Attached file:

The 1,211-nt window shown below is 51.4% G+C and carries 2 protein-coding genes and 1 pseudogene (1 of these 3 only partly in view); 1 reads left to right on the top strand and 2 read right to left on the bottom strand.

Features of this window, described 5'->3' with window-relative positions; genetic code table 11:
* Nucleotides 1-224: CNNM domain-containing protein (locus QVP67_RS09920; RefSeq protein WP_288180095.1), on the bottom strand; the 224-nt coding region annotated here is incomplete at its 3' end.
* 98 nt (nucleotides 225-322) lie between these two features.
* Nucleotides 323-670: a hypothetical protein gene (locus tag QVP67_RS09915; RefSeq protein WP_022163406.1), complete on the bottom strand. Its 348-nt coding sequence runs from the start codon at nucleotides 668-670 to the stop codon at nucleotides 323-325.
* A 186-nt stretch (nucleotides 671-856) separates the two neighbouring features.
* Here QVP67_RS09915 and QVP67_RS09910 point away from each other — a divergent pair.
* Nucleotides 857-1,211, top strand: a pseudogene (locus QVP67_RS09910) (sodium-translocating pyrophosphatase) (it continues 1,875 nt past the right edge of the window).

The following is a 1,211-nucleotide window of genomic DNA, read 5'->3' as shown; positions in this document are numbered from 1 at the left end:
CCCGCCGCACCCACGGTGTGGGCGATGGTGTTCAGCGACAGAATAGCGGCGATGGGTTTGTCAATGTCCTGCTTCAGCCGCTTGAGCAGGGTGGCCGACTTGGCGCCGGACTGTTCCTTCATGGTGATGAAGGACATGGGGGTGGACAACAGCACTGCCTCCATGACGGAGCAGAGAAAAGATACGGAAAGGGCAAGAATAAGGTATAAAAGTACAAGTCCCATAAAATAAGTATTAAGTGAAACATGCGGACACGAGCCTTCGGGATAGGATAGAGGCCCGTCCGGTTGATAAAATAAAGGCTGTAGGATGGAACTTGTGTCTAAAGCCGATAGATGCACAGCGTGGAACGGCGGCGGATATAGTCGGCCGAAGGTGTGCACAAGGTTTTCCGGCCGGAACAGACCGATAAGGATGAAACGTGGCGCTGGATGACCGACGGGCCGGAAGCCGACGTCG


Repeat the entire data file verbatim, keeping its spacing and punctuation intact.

The 1,211-nt window shown below is 51.4% G+C and carries 2 protein-coding genes and 1 pseudogene (1 of these 3 only partly in view); 1 reads left to right on the top strand and 2 read right to left on the bottom strand.

Features of this window, described 5'->3' with window-relative positions; genetic code table 11:
* Nucleotides 1-224: CNNM domain-containing protein (locus QVP67_RS09920; RefSeq protein WP_288180095.1), on the bottom strand; the 224-nt coding region annotated here is incomplete at its 3' end.
* 98 nt (nucleotides 225-322) lie between these two features.
* Nucleotides 323-670: a hypothetical protein gene (locus tag QVP67_RS09915; RefSeq protein WP_022163406.1), complete on the bottom strand. Its 348-nt coding sequence runs from the start codon at nucleotides 668-670 to the stop codon at nucleotides 323-325.
* A 186-nt stretch (nucleotides 671-856) separates the two neighbouring features.
* Here QVP67_RS09915 and QVP67_RS09910 point away from each other — a divergent pair.
* Nucleotides 857-1,211, top strand: a pseudogene (locus QVP67_RS09910) (sodium-translocating pyrophosphatase) (it continues 1,875 nt past the right edge of the window).

The following is a 1,211-nucleotide window of genomic DNA, read 5'->3' as shown; positions in this document are numbered from 1 at the left end:
CCCGCCGCACCCACGGTGTGGGCGATGGTGTTCAGCGACAGAATAGCGGCGATGGGTTTGTCAATGTCCTGCTTCAGCCGCTTGAGCAGGGTGGCCGACTTGGCGCCGGACTGTTCCTTCATGGTGATGAAGGACATGGGGGTGGACAACAGCACTGCCTCCATGACGGAGCAGAGAAAAGATACGGAAAGGGCAAGAATAAGGTATAAAAGTACAAGTCCCATAAAATAAGTATTAAGTGAAACATGCGGACACGAGCCTTCGGGATAGGATAGAGGCCCGTCCGGTTGATAAAATAAAGGCTGTAGGATGGAACTTGTGTCTAAAGCCGATAGATGCACAGCGTGGAACGGCGGCGGATATAGTCGGCCGAAGGTGTGCACAAGGTTTTCCGGCCGGAACAGACCGATAAGGATGAAACGTGGCGCTGGATGACCGACGGGCCGGAAGCCGACGTCG